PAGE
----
Want a prophecy that isn't attested to by Scripture alone? Look no further than the church, my friend.

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There's also Daniel 8 that is largely about Alexander the Great. That one's really good too. –  El'endia Starman May 1 '12 at 2:13
good example! It's still not 100% like the AD 70 example, but it's 99% there. I think you could make a similar point with AD 70 that, just as the point of the dream isn't the statue but the rock, the point of the AD 70 prophecies wasn't the date or the building being destroyed, it was who is doing the destroying. +1, thank you. –  Thomas Shields May 1 '12 at 2:17

There was fulfilled one in 1967

Bible passage: Zechariah 8:7-8 Written: between 520 and 518 BC Fulfilled: 1967, etc.

In Zechariah 8:7-8, the prophet said God would bring the Jews back from the east and the west to their homeland (Israel) and that they would be able to live in the city of Jerusalem again. This prophecy has been fulfilled more than once. About 2600 years ago, Babylon destroyed Jerusalem and took many Jews as captives to Babylon. But many Jews later returned from Babylon. The Jews rebuilt Jerusalem but the city was destroyed about 1900 years ago by the Romans. The Romans killed more than 1 million Jews and forced many more into exile. The Jews did not have control of Jerusalem again until 1967 when the Jews recaptured the city during the Six Day War.

Here is Zechariah 8:7-8

This is what the Lord Almighty says: "I will save my people from the countries of the east and the west. I will bring them back to live in Jerusalem; they will be my people, and I will be faithful and righteous to them as their God."

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Not to mention many of Christ's prophetic words were fulfilled in the lives of the Martyrs - from the early church until now. There have been numerous antichrist figures, there have been apostasies, there have been plenty of situations where holy people were persecuted by the church itself - bore witness to by the church later rescinding their charges against the person. (St. Nektarios of Aegina is a recent example.)

In particular, consider the figure of Arius as a particularly vivid fulfillment of Antichrist. He wasn't the final one, sure, but John is convinced there's lots of 'em coming.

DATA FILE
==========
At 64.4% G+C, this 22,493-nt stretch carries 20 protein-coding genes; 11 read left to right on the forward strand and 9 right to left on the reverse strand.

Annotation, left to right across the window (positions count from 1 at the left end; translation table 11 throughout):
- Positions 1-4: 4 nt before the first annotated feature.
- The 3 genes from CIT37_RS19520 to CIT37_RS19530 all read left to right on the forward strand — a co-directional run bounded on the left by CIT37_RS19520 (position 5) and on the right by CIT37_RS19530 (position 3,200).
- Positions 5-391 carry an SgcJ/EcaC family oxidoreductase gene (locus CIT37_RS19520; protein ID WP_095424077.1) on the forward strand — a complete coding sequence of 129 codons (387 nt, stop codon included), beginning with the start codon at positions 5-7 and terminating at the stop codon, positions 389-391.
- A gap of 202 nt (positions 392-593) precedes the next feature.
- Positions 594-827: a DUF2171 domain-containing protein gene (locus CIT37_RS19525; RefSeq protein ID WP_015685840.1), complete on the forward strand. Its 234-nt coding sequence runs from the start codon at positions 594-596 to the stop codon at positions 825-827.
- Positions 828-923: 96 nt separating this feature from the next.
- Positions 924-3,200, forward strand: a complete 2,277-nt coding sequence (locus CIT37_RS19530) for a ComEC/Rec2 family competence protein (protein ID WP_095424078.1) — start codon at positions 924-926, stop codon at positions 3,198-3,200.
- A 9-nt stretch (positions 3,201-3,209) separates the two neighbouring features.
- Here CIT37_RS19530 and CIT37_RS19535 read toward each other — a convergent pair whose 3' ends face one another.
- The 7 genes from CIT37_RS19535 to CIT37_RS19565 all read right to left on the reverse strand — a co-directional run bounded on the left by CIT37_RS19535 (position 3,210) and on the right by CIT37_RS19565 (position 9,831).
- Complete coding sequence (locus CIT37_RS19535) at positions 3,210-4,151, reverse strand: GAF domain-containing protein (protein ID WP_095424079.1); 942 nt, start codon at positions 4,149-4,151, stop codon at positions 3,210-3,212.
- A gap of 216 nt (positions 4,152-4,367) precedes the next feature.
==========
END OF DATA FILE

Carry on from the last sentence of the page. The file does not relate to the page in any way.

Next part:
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This is interesting, but as I mention in my question, these types of prophecies are beginning to be fulfilled in Acts. Who's a better example of a martyr than Stephen? And there are several heretics, too. I'm really looking for a fulfillment that's solely extra-biblical –  Thomas Shields May 1 '12 at 2:25
How about the great apostasy of Russia in the Bolshevik revolution? –  RiverC May 1 '12 at 2:29
What prophecy does that singularly fulfill? Sure, it might fulfill general prophecies of evil or collapse of kingdoms, but we already begin to see that happening in Scripture. –  Thomas Shields May 1 '12 at 2:33
Matt. 24:24 ? There are several pretty clear references to 'deceiving even the elect', which a mass apostasy such as what killed 100 million Christians can only be. The soviets were nothing if not makers of false wonders. –  RiverC May 1 '12 at 2:42
Not sure how killing = deceiving, but I see where you're coming from. I guess part of the problem with my question is it invites any interpretation of a prophecy and its fulfillment. Still, interesting. –  Thomas Shields May 1 '12 at 2:46

I believe all of the prophecies in the bible were fulfilled in the generation of Jesus' disciples through the destruction of Jerusalem and Jerusalem temple in 70 AD.

Luke 21:20-32 (NIV) - “When you see Jerusalem being surrounded by armies, you will know that its desolation is near. Then let those who are in Judea flee to the mountains, let those in the city get out, and let those in the country not enter the city. For this is the time of punishment in fulfillment of all that has been written. How dreadful it will be in those days for pregnant women and nursing mothers! There will be great distress in the land and wrath against this people. They will fall by the sword and will be taken as prisoners to all the nations. Jerusalem will be trampled on by the Gentiles until the times of the Gentiles are fulfilled.

“There will be signs in the sun, moon and stars. On the earth, nations will be in anguish and perplexity at the roaring and tossing of the sea. People will faint from terror, apprehensive of what is coming on the world, for the heavenly bodies will be shaken. At that time they will see the Son of Man coming in a cloud with power and great glory. When these things begin to take place, stand up and lift up your heads, because your redemption is drawing near.”

He told them this parable: “Look at the fig tree and all the trees. When they sprout leaves, you can see for yourselves and know that summer is near. Even so, when you see these things happening, you know that the kingdom of God is near.“Truly I tell you, this generation will certainly not pass away until all these things have happened.

So no prophecies are fulfilled outside of the scriptures.